If enough superintelligences develop at close enough to the same moment in time and have different enough values, they might in theory reach some sort of equilibrium that does not involve any one of them taking over the world.  As Eliezer has argued (scroll down to 2nd half of the linked page), though, the stability of a race between intelligent agents should mostly be expected to *decrease* as those agents swallow their own intellectual and physical supply chains.  If a supercomputer can take over larger and larger chunks of the Internet as it gets smarter and smarter, or if a supercomputer can effectively control what happens in more and more factories as it gets smarter and smarter, then there's less and less reason to think that supercomputing empires will "grow" at roughly the same pace -- the first empire to grow to a given size is likely to grow faster than its rivals until it takes over the world.  Note that this could happen even if the AI is nowhere near smart enough to start mucking about with uploaded "ems" or nanoreplicators.  Even in a boringly normal near-future scenario, a computer with even modest self-improvement and self-aggrandizement capabilities might be able to take over the world.  Imagine something like the ending to David Brin's Earth, stripped of the mystical symbolism and the egalitarian optimism.

Ensuring a "Nice Place to Live"

I don't know what Eliezer's timeline is for attempting to develop provably Friendly AI, but it might be worthwhile to attempt to develop a second-order stopgap.  Eliezer's CEV is supposed to function as a first-order stopgap; it won't achieve all of our goals, but it will ensure that we all get to grow up in a Nice Place to Live while we figure out what those goals are.  Of course, that only happens if someone develops a CEV-capable AI.  Eliezer seems quite worried about the possibility that someone will develop a FOOMing unFriendly AI before Friendly AI can get off the ground, but is anything being done about this besides just rushing to finish Friendly AI?

Perhaps we need some kind of mini-FOOMing marginally Friendly AI whose only goal is to ensure that nothing seizes control of the world's computing resources until SIAI can figure out how to get CEV to work.  Although no "utility function" can be specified for a general AI without risking paper-clip tiling, it might be possible to formulate a "homeostatic function" at relatively low risk.  An AI that "valued" keeping the world looking roughly the way it does now, that was specifically instructed *never* to seize control of more than X number of each of several thousand different kinds of resources, and whose principal intended activity was to search for, hunt down, and destroy AIs that seemed to be growing too powerful too quickly might be an acceptable risk.  Even if such a "shield AI" were not provably friendly, it might pose a smaller risk of tiling the solar system than the status quo, since the status quo is full of irresponsible people who like to tinker with seed AIs.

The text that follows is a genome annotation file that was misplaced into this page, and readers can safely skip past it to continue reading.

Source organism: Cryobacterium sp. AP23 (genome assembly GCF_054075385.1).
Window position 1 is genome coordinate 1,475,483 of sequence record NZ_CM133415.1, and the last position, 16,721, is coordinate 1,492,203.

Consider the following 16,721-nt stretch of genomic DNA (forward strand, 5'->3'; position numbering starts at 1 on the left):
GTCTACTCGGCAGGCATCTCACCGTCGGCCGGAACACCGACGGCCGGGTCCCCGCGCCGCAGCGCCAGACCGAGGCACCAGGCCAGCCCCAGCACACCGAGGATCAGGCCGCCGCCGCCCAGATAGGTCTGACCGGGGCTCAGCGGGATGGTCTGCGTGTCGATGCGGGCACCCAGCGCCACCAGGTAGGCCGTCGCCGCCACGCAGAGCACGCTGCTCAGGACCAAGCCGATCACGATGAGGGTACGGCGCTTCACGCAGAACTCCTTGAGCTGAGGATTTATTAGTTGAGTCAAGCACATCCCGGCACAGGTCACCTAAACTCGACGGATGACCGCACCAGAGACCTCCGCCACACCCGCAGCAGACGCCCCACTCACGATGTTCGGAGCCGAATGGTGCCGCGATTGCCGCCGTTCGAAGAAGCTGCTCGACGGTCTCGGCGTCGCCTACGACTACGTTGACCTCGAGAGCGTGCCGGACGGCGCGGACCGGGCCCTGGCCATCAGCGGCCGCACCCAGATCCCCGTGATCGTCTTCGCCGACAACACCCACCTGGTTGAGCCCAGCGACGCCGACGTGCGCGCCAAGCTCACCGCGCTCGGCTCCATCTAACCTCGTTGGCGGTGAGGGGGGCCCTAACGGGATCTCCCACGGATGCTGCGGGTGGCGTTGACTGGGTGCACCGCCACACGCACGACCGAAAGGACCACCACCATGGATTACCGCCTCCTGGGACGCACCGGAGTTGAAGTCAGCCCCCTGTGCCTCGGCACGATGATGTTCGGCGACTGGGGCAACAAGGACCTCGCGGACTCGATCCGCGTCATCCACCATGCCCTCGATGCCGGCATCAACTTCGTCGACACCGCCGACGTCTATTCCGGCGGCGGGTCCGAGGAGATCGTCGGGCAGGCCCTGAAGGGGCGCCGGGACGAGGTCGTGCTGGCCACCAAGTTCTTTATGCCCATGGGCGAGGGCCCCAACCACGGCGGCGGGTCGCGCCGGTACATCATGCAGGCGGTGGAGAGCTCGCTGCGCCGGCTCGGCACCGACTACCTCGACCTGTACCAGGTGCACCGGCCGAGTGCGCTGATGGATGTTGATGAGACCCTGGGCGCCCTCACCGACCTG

An interesting side question is whether this would be counterproductive in a world where Failure Mode 2 (hard limits on hardware) or Failure Mode 3 (hard limits on software) were serious concerns.  Assuming that, eventually, a provably friendly AI can be developed, then, several years after that, it's likely that millions of people can be convinced that it would be really good to activate the provably friendly AI, and humans might be able to dedicate enough resources to specifically overcome the second-order stopgap "shield AI" that was knocking out other people's un-provably Friendly AIs.  But if the shield AI worked too well and got too close to the hard upper bound on the power of an AI, then it might not be possible to unmake the shield, even with added resources and with no holds barred.